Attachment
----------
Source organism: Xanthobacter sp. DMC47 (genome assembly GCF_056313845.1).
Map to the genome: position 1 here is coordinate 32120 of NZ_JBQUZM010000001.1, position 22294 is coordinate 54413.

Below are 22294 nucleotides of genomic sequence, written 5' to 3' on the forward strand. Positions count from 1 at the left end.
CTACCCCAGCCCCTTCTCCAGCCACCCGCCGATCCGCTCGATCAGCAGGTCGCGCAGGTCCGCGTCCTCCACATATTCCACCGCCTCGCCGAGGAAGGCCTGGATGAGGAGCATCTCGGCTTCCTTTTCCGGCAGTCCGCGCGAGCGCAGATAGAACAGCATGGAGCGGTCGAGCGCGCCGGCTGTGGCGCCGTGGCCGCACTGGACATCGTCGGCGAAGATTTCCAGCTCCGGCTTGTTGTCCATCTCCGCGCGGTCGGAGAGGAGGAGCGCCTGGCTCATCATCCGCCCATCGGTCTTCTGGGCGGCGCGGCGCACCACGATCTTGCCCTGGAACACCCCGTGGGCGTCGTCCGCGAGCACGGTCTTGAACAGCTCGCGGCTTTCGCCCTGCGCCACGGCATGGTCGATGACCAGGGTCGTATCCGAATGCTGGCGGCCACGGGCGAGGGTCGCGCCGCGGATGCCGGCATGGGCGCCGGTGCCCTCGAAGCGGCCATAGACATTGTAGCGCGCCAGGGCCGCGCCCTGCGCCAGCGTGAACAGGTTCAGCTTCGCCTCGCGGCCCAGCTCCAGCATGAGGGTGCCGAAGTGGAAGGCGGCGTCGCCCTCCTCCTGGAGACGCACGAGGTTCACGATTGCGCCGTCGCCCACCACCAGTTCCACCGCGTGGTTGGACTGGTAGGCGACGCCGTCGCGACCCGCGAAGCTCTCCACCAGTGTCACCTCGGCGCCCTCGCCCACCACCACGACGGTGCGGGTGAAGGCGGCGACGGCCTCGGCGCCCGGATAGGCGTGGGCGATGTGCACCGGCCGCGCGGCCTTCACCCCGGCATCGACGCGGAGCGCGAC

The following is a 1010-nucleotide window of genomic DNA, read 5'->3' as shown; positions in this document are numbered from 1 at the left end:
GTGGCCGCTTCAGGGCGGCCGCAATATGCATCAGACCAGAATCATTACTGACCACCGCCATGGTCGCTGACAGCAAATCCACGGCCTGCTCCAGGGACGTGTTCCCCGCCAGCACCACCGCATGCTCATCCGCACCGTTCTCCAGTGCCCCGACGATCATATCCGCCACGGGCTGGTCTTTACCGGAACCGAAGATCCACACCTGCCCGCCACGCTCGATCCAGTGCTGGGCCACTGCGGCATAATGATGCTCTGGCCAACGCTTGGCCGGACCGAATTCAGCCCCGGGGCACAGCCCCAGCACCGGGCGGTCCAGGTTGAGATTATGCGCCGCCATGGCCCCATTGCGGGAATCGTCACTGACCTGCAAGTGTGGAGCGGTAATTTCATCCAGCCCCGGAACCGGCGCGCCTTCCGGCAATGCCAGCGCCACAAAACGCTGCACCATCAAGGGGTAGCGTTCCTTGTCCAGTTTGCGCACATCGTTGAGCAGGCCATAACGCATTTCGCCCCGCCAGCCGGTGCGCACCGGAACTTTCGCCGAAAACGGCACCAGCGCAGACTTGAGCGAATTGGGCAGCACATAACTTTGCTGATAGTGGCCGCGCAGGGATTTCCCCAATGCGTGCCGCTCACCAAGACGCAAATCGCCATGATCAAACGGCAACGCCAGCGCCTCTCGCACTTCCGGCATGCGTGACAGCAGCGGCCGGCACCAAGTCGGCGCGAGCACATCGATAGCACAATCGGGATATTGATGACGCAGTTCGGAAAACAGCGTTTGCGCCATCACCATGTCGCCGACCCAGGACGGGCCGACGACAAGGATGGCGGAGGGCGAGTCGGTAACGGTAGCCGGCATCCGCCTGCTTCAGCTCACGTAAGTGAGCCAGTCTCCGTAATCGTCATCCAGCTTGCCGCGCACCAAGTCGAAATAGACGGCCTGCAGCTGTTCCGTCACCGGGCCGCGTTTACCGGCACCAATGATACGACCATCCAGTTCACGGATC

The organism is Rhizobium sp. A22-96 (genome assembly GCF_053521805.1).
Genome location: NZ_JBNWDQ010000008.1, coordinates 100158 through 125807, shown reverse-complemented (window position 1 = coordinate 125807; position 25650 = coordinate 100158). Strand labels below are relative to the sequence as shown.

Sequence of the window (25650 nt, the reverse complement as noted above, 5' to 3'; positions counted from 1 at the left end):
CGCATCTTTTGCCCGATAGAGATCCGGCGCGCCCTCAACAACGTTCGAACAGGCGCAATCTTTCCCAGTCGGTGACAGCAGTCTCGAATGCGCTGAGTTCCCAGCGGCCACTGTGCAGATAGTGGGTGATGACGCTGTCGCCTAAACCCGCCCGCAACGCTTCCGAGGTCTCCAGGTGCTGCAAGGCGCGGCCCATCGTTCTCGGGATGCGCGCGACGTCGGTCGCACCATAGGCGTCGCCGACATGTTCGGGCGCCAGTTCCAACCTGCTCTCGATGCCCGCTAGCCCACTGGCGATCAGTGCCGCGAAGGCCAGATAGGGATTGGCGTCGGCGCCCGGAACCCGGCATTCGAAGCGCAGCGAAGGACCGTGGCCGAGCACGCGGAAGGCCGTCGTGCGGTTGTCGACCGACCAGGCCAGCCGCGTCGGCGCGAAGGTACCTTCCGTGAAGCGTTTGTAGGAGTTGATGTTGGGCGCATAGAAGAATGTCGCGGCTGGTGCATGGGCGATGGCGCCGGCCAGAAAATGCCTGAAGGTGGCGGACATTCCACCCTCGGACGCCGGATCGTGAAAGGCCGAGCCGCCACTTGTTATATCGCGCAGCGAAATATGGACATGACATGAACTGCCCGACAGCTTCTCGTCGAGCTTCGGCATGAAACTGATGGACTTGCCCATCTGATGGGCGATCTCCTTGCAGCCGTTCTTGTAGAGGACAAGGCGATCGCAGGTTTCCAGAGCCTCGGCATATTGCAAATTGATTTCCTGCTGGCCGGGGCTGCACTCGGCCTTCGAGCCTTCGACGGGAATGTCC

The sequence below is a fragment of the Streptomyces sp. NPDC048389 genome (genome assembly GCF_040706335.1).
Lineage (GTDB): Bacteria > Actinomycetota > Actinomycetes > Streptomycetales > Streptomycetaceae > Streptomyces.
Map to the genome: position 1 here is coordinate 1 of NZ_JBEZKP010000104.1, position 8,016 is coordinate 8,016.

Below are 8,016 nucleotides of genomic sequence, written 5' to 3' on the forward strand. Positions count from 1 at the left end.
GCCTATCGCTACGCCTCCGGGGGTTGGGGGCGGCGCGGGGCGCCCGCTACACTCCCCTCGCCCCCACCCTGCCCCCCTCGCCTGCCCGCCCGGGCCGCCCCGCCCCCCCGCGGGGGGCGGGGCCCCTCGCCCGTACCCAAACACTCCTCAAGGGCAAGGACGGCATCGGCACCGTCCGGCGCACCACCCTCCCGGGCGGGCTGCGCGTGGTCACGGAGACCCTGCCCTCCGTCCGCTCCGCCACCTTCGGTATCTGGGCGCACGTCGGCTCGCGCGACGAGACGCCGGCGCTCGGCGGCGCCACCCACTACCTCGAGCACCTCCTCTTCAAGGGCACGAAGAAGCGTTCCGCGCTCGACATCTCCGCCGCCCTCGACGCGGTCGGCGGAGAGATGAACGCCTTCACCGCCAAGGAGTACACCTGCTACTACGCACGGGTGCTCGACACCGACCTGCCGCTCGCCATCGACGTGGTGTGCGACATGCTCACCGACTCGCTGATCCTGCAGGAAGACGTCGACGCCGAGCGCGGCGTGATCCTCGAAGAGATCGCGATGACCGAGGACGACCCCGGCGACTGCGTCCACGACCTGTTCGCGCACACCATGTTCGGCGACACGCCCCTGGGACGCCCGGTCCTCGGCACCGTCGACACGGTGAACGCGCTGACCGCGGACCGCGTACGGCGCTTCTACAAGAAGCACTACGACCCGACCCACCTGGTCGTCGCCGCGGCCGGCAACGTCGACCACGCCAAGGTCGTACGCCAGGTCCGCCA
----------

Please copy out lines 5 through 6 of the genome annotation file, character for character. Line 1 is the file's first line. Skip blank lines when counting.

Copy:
The following is a 1010-nucleotide window of genomic DNA, read 5'->3' as shown; positions in this document are numbered from 1 at the left end:
GTGGCCGCTTCAGGGCGGCCGCAATATGCATCAGACCAGAATCATTACTGACCACCGCCATGGTCGCTGACAGCAAATCCACGGCCTGCTCCAGGGACGTGTTCCCCGCCAGCACCACCGCATGCTCATCCGCACCGTTCTCCAGTGCCCCGACGATCATATCCGCCACGGGCTGGTCTTTACCGGAACCGAAGATCCACACCTGCCCGCCACGCTCGATCCAGTGCTGGGCCACTGCGGCATAATGATGCTCTGGCCAACGCTTGGCCGGACCGAATTCAGCCCCGGGGCACAGCCCCAGCACCGGGCGGTCCAGGTTGAGATTATGCGCCGCCATGGCCCCATTGCGGGAATCGTCACTGACCTGCAAGTGTGGAGCGGTAATTTCATCCAGCCCCGGAACCGGCGCGCCTTCCGGCAATGCCAGCGCCACAAAACGCTGCACCATCAAGGGGTAGCGTTCCTTGTCCAGTTTGCGCACATCGTTGAGCAGGCCATAACGCATTTCGCCCCGCCAGCCGGTGCGCACCGGAACTTTCGCCGAAAACGGCACCAGCGCAGACTTGAGCGAATTGGGCAGCACATAACTTTGCTGATAGTGGCCGCGCAGGGATTTCCCCAATGCGTGCCGCTCACCAAGACGCAAATCGCCATGATCAAACGGCAACGCCAGCGCCTCTCGCACTTCCGGCATGCGTGACAGCAGCGGCCGGCACCAAGTCGGCGCGAGCACATCGATAGCACAATCGGGATATTGATGACGCAGTTCGGAAAACAGCGTTTGCGCCATCACCATGTCGCCGACCCAGGACGGGCCGACGACAAGGATGGCGGAGGGCGAGTCGGTAACGGTAGCCGGCATCCGCCTGCTTCAGCTCACGTAAGTGAGCCAGTCTCCGTAATCGTCATCCAGCTTGCCGCGCACCAAGTCGAAATAGACGGCCTGCAGCTGTTCCGTCACCGGGCCGCGTTTACCGGCACCAATGATACGACCATCCAGTTCACGGATC